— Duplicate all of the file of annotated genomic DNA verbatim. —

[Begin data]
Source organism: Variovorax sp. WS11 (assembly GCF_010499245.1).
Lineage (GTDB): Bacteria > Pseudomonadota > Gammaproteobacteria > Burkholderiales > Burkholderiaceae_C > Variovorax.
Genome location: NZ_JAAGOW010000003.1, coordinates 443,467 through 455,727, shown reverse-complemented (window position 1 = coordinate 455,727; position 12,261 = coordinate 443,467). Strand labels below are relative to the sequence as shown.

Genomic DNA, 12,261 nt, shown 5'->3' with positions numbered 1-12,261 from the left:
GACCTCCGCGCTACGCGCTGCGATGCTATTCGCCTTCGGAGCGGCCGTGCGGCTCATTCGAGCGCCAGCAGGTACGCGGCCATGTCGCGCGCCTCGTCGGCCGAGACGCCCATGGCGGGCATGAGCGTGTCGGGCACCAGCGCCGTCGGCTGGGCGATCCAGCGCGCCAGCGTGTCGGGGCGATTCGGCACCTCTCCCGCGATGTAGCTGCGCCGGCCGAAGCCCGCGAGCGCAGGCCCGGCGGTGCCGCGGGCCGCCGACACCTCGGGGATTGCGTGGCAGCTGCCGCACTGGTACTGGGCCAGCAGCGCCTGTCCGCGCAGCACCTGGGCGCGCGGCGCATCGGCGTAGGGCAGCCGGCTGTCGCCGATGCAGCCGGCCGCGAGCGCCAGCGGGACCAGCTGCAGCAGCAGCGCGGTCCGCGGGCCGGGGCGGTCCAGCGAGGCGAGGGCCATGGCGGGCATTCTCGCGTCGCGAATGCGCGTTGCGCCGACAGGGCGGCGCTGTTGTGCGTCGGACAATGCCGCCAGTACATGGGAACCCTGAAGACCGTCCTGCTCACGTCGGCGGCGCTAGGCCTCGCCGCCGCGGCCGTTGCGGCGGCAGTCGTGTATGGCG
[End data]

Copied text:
Source organism: Variovorax sp. WS11 (assembly GCF_010499245.1).
Lineage (GTDB): Bacteria > Pseudomonadota > Gammaproteobacteria > Burkholderiales > Burkholderiaceae_C > Variovorax.
Genome location: NZ_JAAGOW010000003.1, coordinates 443,467 through 455,727, shown reverse-complemented (window position 1 = coordinate 455,727; position 12,261 = coordinate 443,467). Strand labels below are relative to the sequence as shown.

Genomic DNA, 12,261 nt, shown 5'->3' with positions numbered 1-12,261 from the left:
GACCTCCGCGCTACGCGCTGCGATGCTATTCGCCTTCGGAGCGGCCGTGCGGCTCATTCGAGCGCCAGCAGGTACGCGGCCATGTCGCGCGCCTCGTCGGCCGAGACGCCCATGGCGGGCATGAGCGTGTCGGGCACCAGCGCCGTCGGCTGGGCGATCCAGCGCGCCAGCGTGTCGGGGCGATTCGGCACCTCTCCCGCGATGTAGCTGCGCCGGCCGAAGCCCGCGAGCGCAGGCCCGGCGGTGCCGCGGGCCGCCGACACCTCGGGGATTGCGTGGCAGCTGCCGCACTGGTACTGGGCCAGCAGCGCCTGTCCGCGCAGCACCTGGGCGCGCGGCGCATCGGCGTAGGGCAGCCGGCTGTCGCCGATGCAGCCGGCCGCGAGCGCCAGCGGGACCAGCTGCAGCAGCAGCGCGGTCCGCGGGCCGGGGCGGTCCAGCGAGGCGAGGGCCATGGCGGGCATTCTCGCGTCGCGAATGCGCGTTGCGCCGACAGGGCGGCGCTGTTGTGCGTCGGACAATGCCGCCAGTACATGGGAACCCTGAAGACCGTCCTGCTCACGTCGGCGGCGCTAGGCCTCGCCGCCGCGGCCGTTGCGGCGGCAGTCGTGTATGGCG